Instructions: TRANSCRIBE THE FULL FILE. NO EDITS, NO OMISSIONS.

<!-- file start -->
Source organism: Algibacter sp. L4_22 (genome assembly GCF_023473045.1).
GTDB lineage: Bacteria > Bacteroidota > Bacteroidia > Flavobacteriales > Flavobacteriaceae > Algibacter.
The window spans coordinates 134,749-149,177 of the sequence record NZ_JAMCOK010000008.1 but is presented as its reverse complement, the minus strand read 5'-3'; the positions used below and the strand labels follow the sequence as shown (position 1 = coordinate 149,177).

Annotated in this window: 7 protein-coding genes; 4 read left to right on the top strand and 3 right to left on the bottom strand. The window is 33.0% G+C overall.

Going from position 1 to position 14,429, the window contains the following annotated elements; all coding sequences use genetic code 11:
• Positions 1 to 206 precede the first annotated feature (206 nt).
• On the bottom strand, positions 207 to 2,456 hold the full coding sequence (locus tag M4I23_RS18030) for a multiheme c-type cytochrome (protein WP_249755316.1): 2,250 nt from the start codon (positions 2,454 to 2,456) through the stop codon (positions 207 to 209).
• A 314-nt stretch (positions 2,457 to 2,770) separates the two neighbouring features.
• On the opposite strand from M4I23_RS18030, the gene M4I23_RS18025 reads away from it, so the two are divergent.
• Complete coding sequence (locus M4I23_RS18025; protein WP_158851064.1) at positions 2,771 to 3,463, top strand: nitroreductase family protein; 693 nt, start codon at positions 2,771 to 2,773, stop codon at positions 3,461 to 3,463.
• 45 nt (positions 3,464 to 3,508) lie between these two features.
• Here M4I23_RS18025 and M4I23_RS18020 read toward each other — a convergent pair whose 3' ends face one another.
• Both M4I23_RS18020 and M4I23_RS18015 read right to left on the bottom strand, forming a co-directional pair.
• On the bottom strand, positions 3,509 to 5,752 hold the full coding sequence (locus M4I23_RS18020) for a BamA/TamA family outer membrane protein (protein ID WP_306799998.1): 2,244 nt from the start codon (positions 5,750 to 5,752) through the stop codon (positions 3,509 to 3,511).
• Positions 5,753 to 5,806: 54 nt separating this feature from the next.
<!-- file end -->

Source organism: Algibacter sp. L4_22 (genome assembly GCF_023473045.1).
GTDB lineage: Bacteria > Bacteroidota > Bacteroidia > Flavobacteriales > Flavobacteriaceae > Algibacter.
The window spans coordinates 134,749-149,177 of the sequence record NZ_JAMCOK010000008.1 but is presented as its reverse complement, the minus strand read 5'-3'; the positions used below and the strand labels follow the sequence as shown (position 1 = coordinate 149,177).

Annotated in this window: 7 protein-coding genes; 4 read left to right on the top strand and 3 right to left on the bottom strand. The window is 33.0% G+C overall.

Going from position 1 to position 14,429, the window contains the following annotated elements; all coding sequences use genetic code 11:
• Positions 1 to 206 precede the first annotated feature (206 nt).
• On the bottom strand, positions 207 to 2,456 hold the full coding sequence (locus tag M4I23_RS18030) for a multiheme c-type cytochrome (protein WP_249755316.1): 2,250 nt from the start codon (positions 2,454 to 2,456) through the stop codon (positions 207 to 209).
• A 314-nt stretch (positions 2,457 to 2,770) separates the two neighbouring features.
• On the opposite strand from M4I23_RS18030, the gene M4I23_RS18025 reads away from it, so the two are divergent.
• Complete coding sequence (locus M4I23_RS18025; protein WP_158851064.1) at positions 2,771 to 3,463, top strand: nitroreductase family protein; 693 nt, start codon at positions 2,771 to 2,773, stop codon at positions 3,461 to 3,463.
• 45 nt (positions 3,464 to 3,508) lie between these two features.
• Here M4I23_RS18025 and M4I23_RS18020 read toward each other — a convergent pair whose 3' ends face one another.
• Both M4I23_RS18020 and M4I23_RS18015 read right to left on the bottom strand, forming a co-directional pair.
• On the bottom strand, positions 3,509 to 5,752 hold the full coding sequence (locus M4I23_RS18020) for a BamA/TamA family outer membrane protein (protein ID WP_306799998.1): 2,244 nt from the start codon (positions 5,750 to 5,752) through the stop codon (positions 3,509 to 3,511).
• Positions 5,753 to 5,806: 54 nt separating this feature from the next.